The ridiculous thing is that asylum seekers arriving by boat were anyway a miniscule number compared to the estimated 64,600 visa over-stayers in Australia. The “unlawful non-citizens”, as the Australian Border Force calls them, came largely from the US, Malaysia, China and Britain and, to a person, arrived by plane. As of 30 June 2017, there were an estimated 64,600 visa over-stayers in Australia. Roman Quaedvlieg was chief of the Australian Border Force at the time. He’s since left under a low-hanging integrity cloud, but research reported on by The Australian suggested the agency he then led was “toothless” in halting the overstaying problem.
“Open borders” has never been the desired alternative but the hysteria around boats suggests that its sole purpose is to pump up fear and justify massive expenditure on the fake promise of “security” and “protection”. Is there a dark irony here that the Liberals cannot keep themselves secure within their own party? Or protect their own leadership from “invaders”? If the issues weren’t so deathly serious they would be laughable.
From the knowingly false “children overboard” claims of John Howard and Peter Reith in October 2001, racism and religious prejudice have been used repeatedly to “win” votes by appealing to the worst impulses in Australians, and not the finest.
The refugees now on Manus and Nauru were fleeing terror, war, persecution and death. They have been processed within an inch of their lives. The ALP knows this as well as the Coalition does and their complicity in fear-mongering is, if anything, worse, given their distance from race politics more generally.
If common sense and a scrap of vision prevailed, processing could be achieved onshore with massive financial and humanitarian savings. Boats from Indonesia or elsewhere could be safely turned back (and are), and services offered without keeping 1,534 people, including 121 children, for five years and counting, as human deterrents.
History shows it’s never been possible to cause terrible harm without first stereotyping and dehumanising the people you are harming. Taking away the identity of refugees held off-shore is an act of profound repression. Building policies based on racial contempt and divisiveness has become central to the Coalition parties and their idea of Australia. It has also driven the careers of both Dutton and now Morrison right to the top.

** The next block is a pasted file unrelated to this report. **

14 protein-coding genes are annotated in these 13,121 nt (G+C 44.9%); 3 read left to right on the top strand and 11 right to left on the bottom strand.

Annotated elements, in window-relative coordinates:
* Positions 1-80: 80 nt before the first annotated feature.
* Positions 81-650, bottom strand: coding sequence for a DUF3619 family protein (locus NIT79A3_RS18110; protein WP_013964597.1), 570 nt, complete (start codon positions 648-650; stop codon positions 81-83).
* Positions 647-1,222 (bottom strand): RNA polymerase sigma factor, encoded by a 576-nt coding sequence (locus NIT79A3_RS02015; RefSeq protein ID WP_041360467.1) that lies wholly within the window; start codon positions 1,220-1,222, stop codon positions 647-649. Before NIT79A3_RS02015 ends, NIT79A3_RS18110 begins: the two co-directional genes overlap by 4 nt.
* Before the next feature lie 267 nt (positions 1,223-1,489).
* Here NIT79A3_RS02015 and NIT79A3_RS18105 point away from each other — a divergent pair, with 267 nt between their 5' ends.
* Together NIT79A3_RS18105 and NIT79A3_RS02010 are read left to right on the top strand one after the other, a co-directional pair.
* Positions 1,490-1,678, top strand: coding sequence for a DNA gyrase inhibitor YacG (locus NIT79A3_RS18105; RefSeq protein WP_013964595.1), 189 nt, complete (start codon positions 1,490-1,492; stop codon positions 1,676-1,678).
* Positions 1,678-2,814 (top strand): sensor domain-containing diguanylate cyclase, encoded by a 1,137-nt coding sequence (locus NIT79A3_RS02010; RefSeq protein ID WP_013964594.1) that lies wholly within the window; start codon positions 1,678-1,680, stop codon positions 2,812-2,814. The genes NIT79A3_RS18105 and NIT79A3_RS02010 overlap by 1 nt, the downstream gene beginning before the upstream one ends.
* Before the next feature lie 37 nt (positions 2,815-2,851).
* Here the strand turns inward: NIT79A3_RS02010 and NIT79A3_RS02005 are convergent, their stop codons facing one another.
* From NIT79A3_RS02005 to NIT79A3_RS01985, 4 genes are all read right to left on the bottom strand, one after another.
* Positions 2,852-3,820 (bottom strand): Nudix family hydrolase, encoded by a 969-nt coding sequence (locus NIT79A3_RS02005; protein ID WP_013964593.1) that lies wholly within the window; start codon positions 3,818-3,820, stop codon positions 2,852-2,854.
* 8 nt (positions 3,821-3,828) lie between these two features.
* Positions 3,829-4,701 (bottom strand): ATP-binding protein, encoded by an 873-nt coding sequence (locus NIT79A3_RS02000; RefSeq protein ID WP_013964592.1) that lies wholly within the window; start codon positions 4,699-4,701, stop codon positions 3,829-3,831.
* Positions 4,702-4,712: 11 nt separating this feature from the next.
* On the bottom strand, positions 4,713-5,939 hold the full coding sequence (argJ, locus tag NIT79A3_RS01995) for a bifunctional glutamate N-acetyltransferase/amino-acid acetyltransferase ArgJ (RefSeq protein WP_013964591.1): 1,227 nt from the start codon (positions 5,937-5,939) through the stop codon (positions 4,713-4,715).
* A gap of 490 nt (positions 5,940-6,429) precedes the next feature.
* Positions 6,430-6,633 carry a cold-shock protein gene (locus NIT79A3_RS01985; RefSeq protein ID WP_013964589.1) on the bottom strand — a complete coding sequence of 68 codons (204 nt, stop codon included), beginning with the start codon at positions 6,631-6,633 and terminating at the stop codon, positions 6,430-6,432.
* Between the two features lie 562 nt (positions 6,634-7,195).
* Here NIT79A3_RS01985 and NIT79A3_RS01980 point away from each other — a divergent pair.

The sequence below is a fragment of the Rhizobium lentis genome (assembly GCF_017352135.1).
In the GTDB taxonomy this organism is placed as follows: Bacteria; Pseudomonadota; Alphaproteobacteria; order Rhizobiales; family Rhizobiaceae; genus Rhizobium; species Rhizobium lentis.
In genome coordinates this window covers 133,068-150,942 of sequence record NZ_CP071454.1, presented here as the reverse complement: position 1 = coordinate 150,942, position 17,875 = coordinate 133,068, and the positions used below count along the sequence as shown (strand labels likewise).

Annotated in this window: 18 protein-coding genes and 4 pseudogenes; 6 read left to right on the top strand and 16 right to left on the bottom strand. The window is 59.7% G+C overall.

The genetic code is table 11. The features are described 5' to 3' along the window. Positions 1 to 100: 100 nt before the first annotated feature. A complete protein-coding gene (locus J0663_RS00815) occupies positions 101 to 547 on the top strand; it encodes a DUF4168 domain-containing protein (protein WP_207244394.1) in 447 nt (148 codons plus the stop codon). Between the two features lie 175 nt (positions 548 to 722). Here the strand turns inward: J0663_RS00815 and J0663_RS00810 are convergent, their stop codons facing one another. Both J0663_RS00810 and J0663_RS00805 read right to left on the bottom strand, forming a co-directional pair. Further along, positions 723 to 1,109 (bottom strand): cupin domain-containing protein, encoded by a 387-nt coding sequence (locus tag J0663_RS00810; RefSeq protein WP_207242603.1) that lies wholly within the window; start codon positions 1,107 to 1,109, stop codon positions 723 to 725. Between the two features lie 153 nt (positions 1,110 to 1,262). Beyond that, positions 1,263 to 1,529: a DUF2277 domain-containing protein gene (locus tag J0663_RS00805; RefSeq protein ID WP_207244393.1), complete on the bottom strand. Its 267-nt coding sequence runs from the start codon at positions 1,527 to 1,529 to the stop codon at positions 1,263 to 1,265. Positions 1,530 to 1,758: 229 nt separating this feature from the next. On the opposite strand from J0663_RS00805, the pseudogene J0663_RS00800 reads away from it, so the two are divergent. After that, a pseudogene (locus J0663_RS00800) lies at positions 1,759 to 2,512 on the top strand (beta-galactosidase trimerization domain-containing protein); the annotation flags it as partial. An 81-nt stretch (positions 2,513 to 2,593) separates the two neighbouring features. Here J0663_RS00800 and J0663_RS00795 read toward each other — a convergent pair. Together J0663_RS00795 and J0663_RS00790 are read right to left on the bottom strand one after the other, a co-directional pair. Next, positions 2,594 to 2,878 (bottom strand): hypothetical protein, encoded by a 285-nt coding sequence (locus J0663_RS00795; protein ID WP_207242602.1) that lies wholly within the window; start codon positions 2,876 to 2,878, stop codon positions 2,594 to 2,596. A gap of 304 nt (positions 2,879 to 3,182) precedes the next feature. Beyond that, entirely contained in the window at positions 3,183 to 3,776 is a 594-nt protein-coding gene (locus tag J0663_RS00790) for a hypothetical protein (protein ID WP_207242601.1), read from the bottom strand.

When stringent efforts are made to ensure that refugees remain “non-people”, and to enforce a narrative that presents those battered traumatised people as the threat, rather than regressive policies that perversely deny our local and global wellbeing, it takes exceptional courage to transcend that.
How extraordinary then that on Manus Island there is such a person. A Kurdish poet who looks much like Jesus, he could have been Australia’s first double Nobel Prize winner, winning for non-violent peacemaking and also for writing that emerges from an experience of hell.
He may yet win those prizes, but not as an Australian. Behrouz Boochani is now visible, risking his fragile future by speaking out. Unlike those who would seek to lead us, Boochani’s courage and strength are genuine. So are his insights. His Manus memoir, No Friend but the Mountains, can’t be read quickly. Taking it in, we must process what Australia is doing to people imprisoned indefinitely but guilty of no crime. Taking it in, we must understand the political and leadership forces that would make us smaller, meaner and infinitely less secure – until enough of us rise up to resist them.
Reverend Dr Stephanie Dowrick is a writer, an Interfaith minister and a long-time social commentator. Her many books include Seeking the Sacred: Transforming our view of ourselves and one another. She co-leads a World Meditation for Peace gathering each third Sunday, 11 am, at the BK Inner Space Centre, 181 First Avenue, Five Dock, NSW
This article appeared in a slightly different form in the Sydney Morning Herald on 25 August 2018.